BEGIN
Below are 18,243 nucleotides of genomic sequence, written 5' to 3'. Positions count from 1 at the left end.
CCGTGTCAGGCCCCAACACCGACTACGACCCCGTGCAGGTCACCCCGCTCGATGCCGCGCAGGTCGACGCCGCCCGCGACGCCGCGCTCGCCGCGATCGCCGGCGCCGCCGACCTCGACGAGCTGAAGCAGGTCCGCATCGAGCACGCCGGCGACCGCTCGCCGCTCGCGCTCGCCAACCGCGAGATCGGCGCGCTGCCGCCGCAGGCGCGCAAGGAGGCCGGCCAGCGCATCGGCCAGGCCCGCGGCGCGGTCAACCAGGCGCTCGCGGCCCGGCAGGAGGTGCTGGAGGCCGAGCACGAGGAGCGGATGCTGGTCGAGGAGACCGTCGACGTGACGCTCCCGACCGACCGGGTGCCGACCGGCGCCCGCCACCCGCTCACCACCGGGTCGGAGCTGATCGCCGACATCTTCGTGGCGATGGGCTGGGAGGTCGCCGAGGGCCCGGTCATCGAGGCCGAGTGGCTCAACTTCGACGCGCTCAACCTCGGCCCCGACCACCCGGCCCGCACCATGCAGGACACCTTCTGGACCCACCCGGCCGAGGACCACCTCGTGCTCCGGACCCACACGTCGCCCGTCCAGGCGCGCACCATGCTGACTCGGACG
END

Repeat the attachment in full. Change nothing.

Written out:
Below are 18,243 nucleotides of genomic sequence, written 5' to 3'. Positions count from 1 at the left end.
CCGTGTCAGGCCCCAACACCGACTACGACCCCGTGCAGGTCACCCCGCTCGATGCCGCGCAGGTCGACGCCGCCCGCGACGCCGCGCTCGCCGCGATCGCCGGCGCCGCCGACCTCGACGAGCTGAAGCAGGTCCGCATCGAGCACGCCGGCGACCGCTCGCCGCTCGCGCTCGCCAACCGCGAGATCGGCGCGCTGCCGCCGCAGGCGCGCAAGGAGGCCGGCCAGCGCATCGGCCAGGCCCGCGGCGCGGTCAACCAGGCGCTCGCGGCCCGGCAGGAGGTGCTGGAGGCCGAGCACGAGGAGCGGATGCTGGTCGAGGAGACCGTCGACGTGACGCTCCCGACCGACCGGGTGCCGACCGGCGCCCGCCACCCGCTCACCACCGGGTCGGAGCTGATCGCCGACATCTTCGTGGCGATGGGCTGGGAGGTCGCCGAGGGCCCGGTCATCGAGGCCGAGTGGCTCAACTTCGACGCGCTCAACCTCGGCCCCGACCACCCGGCCCGCACCATGCAGGACACCTTCTGGACCCACCCGGCCGAGGACCACCTCGTGCTCCGGACCCACACGTCGCCCGTCCAGGCGCGCACCATGCTGACTCGGACG